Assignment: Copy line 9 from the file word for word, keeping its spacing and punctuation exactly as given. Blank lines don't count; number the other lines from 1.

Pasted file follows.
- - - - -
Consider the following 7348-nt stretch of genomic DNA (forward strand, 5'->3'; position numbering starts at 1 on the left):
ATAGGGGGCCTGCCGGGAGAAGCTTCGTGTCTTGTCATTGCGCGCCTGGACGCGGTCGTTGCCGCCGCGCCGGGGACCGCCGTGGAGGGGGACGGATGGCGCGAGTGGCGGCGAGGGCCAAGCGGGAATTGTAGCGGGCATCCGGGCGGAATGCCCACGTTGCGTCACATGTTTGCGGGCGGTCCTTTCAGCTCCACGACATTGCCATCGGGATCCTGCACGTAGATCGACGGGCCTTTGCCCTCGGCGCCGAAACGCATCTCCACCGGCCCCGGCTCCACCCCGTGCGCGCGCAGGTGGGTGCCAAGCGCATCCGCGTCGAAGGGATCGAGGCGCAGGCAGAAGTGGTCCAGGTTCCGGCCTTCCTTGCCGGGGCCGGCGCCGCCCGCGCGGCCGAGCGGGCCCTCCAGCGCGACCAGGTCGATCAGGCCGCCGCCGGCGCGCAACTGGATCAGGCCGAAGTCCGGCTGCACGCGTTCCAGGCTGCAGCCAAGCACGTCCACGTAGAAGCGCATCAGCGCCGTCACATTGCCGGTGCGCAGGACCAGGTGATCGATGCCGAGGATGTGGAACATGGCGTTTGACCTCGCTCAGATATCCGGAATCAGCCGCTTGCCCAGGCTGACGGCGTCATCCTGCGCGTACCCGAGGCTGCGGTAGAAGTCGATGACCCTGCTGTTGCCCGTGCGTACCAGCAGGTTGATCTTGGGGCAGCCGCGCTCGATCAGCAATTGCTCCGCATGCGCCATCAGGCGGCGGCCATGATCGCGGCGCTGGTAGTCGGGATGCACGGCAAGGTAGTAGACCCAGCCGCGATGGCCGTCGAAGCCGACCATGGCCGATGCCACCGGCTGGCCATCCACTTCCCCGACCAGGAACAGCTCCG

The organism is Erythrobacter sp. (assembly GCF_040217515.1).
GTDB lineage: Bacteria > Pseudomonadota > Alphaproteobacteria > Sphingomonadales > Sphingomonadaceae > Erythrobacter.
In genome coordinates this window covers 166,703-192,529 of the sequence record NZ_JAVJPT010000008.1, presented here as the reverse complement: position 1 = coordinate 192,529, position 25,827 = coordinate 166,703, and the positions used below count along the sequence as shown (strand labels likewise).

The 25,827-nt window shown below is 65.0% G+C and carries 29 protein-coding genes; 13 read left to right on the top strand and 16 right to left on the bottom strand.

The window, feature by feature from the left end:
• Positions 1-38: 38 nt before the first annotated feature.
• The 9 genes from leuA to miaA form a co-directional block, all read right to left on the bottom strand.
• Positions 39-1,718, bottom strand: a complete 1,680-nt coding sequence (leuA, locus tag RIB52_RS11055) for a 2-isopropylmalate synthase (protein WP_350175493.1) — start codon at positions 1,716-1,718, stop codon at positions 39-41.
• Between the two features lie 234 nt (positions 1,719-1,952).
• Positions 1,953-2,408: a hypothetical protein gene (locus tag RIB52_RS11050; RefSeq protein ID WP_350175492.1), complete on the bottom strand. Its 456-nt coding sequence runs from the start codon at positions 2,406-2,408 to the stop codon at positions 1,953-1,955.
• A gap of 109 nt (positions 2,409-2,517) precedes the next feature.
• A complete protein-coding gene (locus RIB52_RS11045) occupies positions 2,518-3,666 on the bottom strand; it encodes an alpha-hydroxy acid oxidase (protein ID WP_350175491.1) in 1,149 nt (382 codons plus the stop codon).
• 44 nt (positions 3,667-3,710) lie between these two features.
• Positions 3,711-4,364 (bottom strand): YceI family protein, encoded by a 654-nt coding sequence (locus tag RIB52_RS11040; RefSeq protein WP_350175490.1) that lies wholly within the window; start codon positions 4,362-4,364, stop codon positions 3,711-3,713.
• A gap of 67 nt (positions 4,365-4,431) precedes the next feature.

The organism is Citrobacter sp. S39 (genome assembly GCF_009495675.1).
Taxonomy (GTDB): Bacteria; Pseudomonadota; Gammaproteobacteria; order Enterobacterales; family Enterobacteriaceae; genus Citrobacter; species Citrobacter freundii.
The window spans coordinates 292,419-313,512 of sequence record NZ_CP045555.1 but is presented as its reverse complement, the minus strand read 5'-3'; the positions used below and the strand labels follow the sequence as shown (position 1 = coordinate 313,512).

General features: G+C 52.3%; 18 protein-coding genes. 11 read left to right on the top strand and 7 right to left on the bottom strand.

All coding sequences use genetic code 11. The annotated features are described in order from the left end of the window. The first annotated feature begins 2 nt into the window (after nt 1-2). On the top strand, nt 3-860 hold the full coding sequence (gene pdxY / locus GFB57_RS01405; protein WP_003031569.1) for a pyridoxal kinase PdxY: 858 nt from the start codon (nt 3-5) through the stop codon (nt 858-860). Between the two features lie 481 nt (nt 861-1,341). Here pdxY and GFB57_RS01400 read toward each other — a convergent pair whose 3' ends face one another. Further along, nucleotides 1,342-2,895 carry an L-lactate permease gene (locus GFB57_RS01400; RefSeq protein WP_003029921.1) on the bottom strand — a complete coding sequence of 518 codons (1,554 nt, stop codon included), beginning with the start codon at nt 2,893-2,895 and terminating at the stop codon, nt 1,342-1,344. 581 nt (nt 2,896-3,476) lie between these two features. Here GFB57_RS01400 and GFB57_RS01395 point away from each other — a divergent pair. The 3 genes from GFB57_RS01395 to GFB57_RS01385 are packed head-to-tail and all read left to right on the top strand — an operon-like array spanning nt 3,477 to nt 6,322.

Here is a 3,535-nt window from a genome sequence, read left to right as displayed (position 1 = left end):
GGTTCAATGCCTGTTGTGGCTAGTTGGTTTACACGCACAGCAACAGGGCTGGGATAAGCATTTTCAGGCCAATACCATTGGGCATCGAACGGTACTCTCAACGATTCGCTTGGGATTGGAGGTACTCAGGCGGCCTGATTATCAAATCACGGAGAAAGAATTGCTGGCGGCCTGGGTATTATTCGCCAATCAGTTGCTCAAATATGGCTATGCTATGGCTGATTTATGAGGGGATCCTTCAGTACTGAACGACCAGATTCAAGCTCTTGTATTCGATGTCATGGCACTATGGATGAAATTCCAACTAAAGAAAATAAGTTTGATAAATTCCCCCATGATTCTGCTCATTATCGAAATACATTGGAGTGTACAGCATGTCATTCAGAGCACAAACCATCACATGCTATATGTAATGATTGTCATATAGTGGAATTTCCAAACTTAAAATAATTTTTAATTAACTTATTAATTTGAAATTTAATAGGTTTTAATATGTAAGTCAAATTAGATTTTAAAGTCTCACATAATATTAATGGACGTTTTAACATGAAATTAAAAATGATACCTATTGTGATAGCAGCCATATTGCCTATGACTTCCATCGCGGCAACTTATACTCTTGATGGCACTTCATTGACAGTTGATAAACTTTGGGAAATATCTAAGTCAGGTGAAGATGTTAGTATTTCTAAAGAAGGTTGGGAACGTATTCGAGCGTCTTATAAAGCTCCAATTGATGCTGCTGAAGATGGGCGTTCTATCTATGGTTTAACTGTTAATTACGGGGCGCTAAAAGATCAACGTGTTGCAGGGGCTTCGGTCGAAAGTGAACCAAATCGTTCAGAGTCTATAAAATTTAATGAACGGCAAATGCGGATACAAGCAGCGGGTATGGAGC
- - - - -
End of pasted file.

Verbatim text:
• The 9 genes from leuA to miaA form a co-directional block, all read right to left on the bottom strand.